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The Pioneers, The Victory, The Spoils

From the outside, the Victory Theatre looks pretty much like any of the other boarded up buildings in Holyoke. As one of America’s first planned cities and the former paper capital of the world, Holyoke has no shortage of buildings left vacant from wake of industrial flight. However, there are still pioneers at work in the heart of the "Pioneer Valley." Not surprisingly, these pioneers are artists, attracted by the cheap rent, large empty spaces, and landlords who are just happy to have buildings with people in them. It is a storied relationship, not uncommon to post-industrial cities across the country.

So it is apropos that the Massachusetts International Festival of the Arts (MIFA) decided to let some artists loose inside the soon-to-be-renovated Victory Theatre before it gets all gussied up for its first show in decades. Most of the artists in the exhibition "In The Round" live and/or work in Holyoke. This is their town, their community, and their reality. They, better than anyone else, tap into the ethos, nay the pathos, of this crumbling historic beauty, and in doing so, may well have served up a bittersweet metaphor for the change that’s going on throughout Holyoke.

My first thought as I walk into the Victory Theatre is that I should have worn a respirator and probably a haz-mat suit. After thirty plus years of neglect the New England weather had done a Matta-Clark job on the roof and opened the lot of it up to the elements. Rain had promulgated spores, peeled paint, warped veneer, molded fabric and brought much of the plaster filigree crumbling to the floor. Undaunted, despite my hypochondria, I venture further in.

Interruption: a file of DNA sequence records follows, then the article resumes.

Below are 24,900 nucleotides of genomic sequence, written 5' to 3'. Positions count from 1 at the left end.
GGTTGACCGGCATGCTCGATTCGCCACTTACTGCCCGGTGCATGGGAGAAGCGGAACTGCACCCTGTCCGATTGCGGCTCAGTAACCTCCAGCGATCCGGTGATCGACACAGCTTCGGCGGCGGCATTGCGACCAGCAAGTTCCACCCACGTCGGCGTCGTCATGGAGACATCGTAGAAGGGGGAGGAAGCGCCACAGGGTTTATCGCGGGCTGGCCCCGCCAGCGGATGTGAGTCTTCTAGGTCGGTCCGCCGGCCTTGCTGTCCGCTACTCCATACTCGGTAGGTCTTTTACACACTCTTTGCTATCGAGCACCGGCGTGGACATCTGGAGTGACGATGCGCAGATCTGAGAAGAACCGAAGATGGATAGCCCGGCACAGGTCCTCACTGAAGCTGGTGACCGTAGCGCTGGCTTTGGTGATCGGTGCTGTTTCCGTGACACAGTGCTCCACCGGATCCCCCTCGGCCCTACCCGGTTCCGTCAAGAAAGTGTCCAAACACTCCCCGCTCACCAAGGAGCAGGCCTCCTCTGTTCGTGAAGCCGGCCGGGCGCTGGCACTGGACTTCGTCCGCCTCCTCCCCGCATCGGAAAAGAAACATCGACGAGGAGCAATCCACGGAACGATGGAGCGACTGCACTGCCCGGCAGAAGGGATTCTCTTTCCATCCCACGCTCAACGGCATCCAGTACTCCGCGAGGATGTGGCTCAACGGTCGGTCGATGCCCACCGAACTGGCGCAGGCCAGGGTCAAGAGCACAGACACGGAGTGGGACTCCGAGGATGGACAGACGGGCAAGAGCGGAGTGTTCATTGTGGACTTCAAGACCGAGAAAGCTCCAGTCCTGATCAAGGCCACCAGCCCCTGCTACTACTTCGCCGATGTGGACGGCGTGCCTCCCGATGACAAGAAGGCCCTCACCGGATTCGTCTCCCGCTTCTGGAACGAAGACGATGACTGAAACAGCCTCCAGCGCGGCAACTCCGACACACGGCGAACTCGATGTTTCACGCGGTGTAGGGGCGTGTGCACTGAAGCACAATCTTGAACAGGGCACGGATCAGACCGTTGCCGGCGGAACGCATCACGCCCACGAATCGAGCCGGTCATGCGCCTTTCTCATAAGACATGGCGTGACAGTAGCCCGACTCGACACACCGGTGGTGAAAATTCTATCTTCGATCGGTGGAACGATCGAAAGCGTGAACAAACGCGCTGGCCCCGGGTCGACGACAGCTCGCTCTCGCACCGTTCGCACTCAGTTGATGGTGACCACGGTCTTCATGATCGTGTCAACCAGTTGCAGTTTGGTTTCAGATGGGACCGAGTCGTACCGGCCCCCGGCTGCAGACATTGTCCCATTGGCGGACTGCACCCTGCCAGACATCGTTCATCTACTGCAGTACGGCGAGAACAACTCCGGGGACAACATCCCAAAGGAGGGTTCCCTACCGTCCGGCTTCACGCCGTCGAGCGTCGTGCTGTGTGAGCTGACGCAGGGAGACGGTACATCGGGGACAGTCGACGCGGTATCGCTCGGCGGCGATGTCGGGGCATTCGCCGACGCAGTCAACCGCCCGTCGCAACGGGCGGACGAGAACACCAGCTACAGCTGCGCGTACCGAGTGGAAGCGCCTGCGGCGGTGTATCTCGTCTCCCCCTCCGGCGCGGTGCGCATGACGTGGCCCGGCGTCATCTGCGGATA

Passing time in a mirrored room just of the main foyer, Kari Gatzke’s video projection, "Lavatory Waiting Room" channels the Victory’s history as an old movie house. Using altered footage of the room itself, Gatzke’s painterly wall sized piece glows with a spectral aura that conjures up the ghosts of projections gone bye. It is a slow burner, and what seems at first to be digital pixelation reveals itself as the grid left from the small, mirrored tiles that once covered the wall. Some of these tiles still remain and re-project the video back into the room, fractured onto my shoes, cleverly calling into question the one thing you are supposed to sneak in to the theater with you: your willing suspension of disbelief.

Upstairs, I come across a giant luminous blue orb in the center of an oval room. As I draw closer the sphere of light looms over me, and I see that it fills the height of the room although it throws off my depth perception. Instinctively I reach out my hand. When I touch the orb a sound echoes around me. Other folks are doing the same to what turns out to be a weather balloon lit from within that uses sensors to amplify the sounds in the room. Visually, Chris Nelson’s "Touching the Void" is reminiscent of a Robert Irwin or James Turrell, but without any sort of visual proscenium. The viewer is meant to interact with the work, as when an actor speaks directly to the audience, breaking the so-called "fourth wall" of the stage. Nelson’s "Void" in fact fills the space by spotlighting the architecture and the echoes of its audience and creating a shared experience, "in the round."

Meanwhile, downstairs in the theatre an audience clad in yellow and pink has made themselves at home in front of a video monitor. This audience, the work of Torsten Zenas Burns consists of outdated technology, motorcycle (space?) helmets, toys, and other semi-identifiable plastic objects. These so called "Yellow Mobilers" have the appearance of theater props but allude to some other totemic purpose. Used in a video series that Burns calls "Demoformances"(my boss is an artist, but for some this link might be NSFW) these objects with their brightly colored, often textured coatings reference a bodily utility. As presented in the theatre they are ripe with performance residue, like an audience in the afterglow of the curtain call as they prepare to depart for other worlds.